Classic Soul Music

Sunday, August 14, 2005


Imagine a Thursday night in L.A., sitting on the edge of a seat in a funky dark-lit bar that usually hosts young rock'n'roll and punk performers. The Echo Cafe in Silverlake is not the most likely place you'd find me on any night of the week but I'm here to see Bettye Lavette, one of few remaining real authentic no-shit female soul singers who started her career in the '60s. I'm sitting next to another member of that ever-diminishing breed, my good friend Thelma Jones. I've known Bettye since the mid'70s when a single on Epic Records was my 'excuse' to interview her for Britain's "Blues & Soul" magazine. We've had a few 'moments', me and Miss Bettye: when she was visting NYC in the late '70s, she needed a place to crash - and my studio apartment was it! Over the years, we would chat periodically: when a small French label was brave enough to issue her long-lost lone Atco album in the '90s, I got to contribute a few lines to the liner notes and when Bettye signed with a tiny San Francisco label a few years ago, it was an excuse to finally see her live after having spent some time with her in L.A. while she was recording the album for Blues Express.

I trotted off with my friend Rudy Calvo (the renowned make-up artist and stylist and major soul fan) and there we were in a truly little SF club watching Bettye do her thing - and what a thing! She was unlike almost any other performer I'd ever seen, pouring her heart, soul and guts into songs that I'd known through years of listening to her from back in '65. She was deep. Unfettered, unaffacted, just real as all could be. It was scary to see so much emotion come out of one tiny body (cause Bettye is no big mama but almost fragile and slim unlike most hardcore R&B been-through-it-all performers). She sang like she was on the edge, 'bout to break down. And when she sang "Your Time To Cry" and her all-time classic "Let Me Down Easy," she delivered with such feeling, grown men were weeping.

Thankfully with some prompting Mike Kappus of The Rosebud Agency was there that night and the next few nights, Bettye was seen by more than a few notable pop and rock luminaries such as Huey Lewis and Bonnie Raitt. Those SF gigs turned Bettye's career around. She was truly - in her own words - on her last career 'legs,' having struggled to make ends meet without any real representation, no major label and just occasional gigs in Europe and at home in Detroit somehow helping to pay the bills. Within a couple of years, Mike had Bettye working more than she ever had in her entire life. She had married, left Detroit and moved to New Jersey. Now, she had a record deal with Anti Records, a primarily rock label based - where else but in Silverlake, a few blocks from The Echo Cafe...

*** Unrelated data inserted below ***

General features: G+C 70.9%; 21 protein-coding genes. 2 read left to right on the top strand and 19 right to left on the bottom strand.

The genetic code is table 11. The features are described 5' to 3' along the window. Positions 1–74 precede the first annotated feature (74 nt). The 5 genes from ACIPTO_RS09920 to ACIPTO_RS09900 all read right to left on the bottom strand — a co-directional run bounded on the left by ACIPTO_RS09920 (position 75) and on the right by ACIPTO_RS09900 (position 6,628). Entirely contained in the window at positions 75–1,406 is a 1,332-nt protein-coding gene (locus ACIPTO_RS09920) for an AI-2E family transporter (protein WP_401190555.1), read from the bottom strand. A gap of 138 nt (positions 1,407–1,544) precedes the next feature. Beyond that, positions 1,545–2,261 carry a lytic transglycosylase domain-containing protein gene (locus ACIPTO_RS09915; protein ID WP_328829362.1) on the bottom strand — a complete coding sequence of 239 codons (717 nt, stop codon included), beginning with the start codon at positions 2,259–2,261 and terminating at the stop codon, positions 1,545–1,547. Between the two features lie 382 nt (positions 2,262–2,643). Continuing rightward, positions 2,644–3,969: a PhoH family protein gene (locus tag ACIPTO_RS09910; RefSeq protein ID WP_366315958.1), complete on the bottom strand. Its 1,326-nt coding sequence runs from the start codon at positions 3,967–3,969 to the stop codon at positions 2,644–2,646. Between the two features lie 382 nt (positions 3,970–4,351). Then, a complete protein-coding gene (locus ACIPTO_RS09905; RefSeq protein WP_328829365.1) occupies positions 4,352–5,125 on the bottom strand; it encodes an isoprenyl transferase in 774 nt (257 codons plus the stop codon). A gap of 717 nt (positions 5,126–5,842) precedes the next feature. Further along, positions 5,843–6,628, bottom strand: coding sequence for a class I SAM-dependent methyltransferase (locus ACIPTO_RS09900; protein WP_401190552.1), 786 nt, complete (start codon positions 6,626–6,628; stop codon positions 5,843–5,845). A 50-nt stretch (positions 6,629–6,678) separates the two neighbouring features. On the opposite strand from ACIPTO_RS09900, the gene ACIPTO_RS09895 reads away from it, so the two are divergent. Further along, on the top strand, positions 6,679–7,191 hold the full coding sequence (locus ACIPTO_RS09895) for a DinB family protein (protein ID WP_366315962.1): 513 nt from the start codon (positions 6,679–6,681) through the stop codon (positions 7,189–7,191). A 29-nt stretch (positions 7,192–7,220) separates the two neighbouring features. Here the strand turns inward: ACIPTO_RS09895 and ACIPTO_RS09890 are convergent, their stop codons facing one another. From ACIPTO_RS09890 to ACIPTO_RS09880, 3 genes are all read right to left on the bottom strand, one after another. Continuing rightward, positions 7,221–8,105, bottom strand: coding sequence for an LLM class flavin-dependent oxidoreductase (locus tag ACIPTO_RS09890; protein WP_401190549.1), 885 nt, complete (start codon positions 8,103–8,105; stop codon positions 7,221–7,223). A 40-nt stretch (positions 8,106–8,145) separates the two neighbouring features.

Just a week or so before, I had sat stunned in my bedroom seeing Bettye on "The David Letterman Show"! I actually cried a little. Not just because of the stellar performance she gave but because this was her first EVER major national appearance on any late night show after a 44-year-long career. Talk about survival. Damn. And singing Dolly Parton's "Little Sparrow" she was just as real as she had been that night in San Francisco...

The Echo Cafe show confirmed that Bettye Lavette is indeed in the top 3 performers I've ever seen in my 40 years as a soul music fan, up there with '60s Aretha and Nina Simone. I watched intently as she delivered song after song from her upcoming album "I've Got My Own Hell To Raise," songs written by female artists which seem tailor-made for this woman who is finally finally coming into her own. Thelma J. was speechless at the end of the show when Bettye rendered a throw-down of the acapella opening track on the album. So was I. Afterwards, I told Bettye that seeing her on the Letterman show had me saying, 'There really is a God!" She hollered and was effusive in her greeting of Thelma, telling her how honored she was to meet her. Thelma was inspired and encouraged that doing a real soul album could get her out there too. And I pledged to do whatever I could to promote Bettye's new album via the website...and was inspired to start this blog as a result.

My friend and colleague Michael Lewis called me yesterday to tell me that Bettye had made it to the front page of the L.A. Times Calendar section. Soul justice: in a musick world of fakery and fools, Bettye Lavette is the passionate, no-holds-barred, make-you-wanna-slap-somebody real real deal. Yes, her time is here and yes, karma is a mother, hanging in there when you got a soulful mission will pay off and yes, there is a God! Nuff said, y'all.